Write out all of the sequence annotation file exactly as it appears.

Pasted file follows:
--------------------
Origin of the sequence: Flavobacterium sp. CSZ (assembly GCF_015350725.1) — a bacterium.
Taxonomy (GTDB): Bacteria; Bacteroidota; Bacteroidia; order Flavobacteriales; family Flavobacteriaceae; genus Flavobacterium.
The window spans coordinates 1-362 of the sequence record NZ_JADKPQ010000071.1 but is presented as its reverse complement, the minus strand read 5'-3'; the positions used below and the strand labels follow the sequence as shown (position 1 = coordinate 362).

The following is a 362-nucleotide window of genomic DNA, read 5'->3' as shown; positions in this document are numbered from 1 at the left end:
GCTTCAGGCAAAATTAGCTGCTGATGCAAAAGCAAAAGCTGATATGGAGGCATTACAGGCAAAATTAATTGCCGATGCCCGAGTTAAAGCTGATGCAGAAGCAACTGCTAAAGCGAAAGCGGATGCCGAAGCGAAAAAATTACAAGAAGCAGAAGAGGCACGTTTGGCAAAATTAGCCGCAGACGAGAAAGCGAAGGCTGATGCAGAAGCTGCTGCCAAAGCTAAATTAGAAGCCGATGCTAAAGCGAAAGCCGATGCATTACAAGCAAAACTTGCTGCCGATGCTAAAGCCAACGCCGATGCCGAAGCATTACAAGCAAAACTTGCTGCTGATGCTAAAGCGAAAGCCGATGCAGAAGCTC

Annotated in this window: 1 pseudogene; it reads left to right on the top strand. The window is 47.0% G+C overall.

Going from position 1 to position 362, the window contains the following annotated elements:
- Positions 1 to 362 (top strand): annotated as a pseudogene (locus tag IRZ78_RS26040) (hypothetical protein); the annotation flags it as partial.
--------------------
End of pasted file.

Origin of the sequence: Flavobacterium sp. CSZ (assembly GCF_015350725.1) — a bacterium.
Taxonomy (GTDB): Bacteria; Bacteroidota; Bacteroidia; order Flavobacteriales; family Flavobacteriaceae; genus Flavobacterium.
The window spans coordinates 1-362 of the sequence record NZ_JADKPQ010000071.1 but is presented as its reverse complement, the minus strand read 5'-3'; the positions used below and the strand labels follow the sequence as shown (position 1 = coordinate 362).

The following is a 362-nucleotide window of genomic DNA, read 5'->3' as shown; positions in this document are numbered from 1 at the left end:
GCTTCAGGCAAAATTAGCTGCTGATGCAAAAGCAAAAGCTGATATGGAGGCATTACAGGCAAAATTAATTGCCGATGCCCGAGTTAAAGCTGATGCAGAAGCAACTGCTAAAGCGAAAGCGGATGCCGAAGCGAAAAAATTACAAGAAGCAGAAGAGGCACGTTTGGCAAAATTAGCCGCAGACGAGAAAGCGAAGGCTGATGCAGAAGCTGCTGCCAAAGCTAAATTAGAAGCCGATGCTAAAGCGAAAGCCGATGCATTACAAGCAAAACTTGCTGCCGATGCTAAAGCCAACGCCGATGCCGAAGCATTACAAGCAAAACTTGCTGCTGATGCTAAAGCGAAAGCCGATGCAGAAGCTC

Annotated in this window: 1 pseudogene; it reads left to right on the top strand. The window is 47.0% G+C overall.

Going from position 1 to position 362, the window contains the following annotated elements:
- Positions 1 to 362 (top strand): annotated as a pseudogene (locus tag IRZ78_RS26040) (hypothetical protein); the annotation flags it as partial.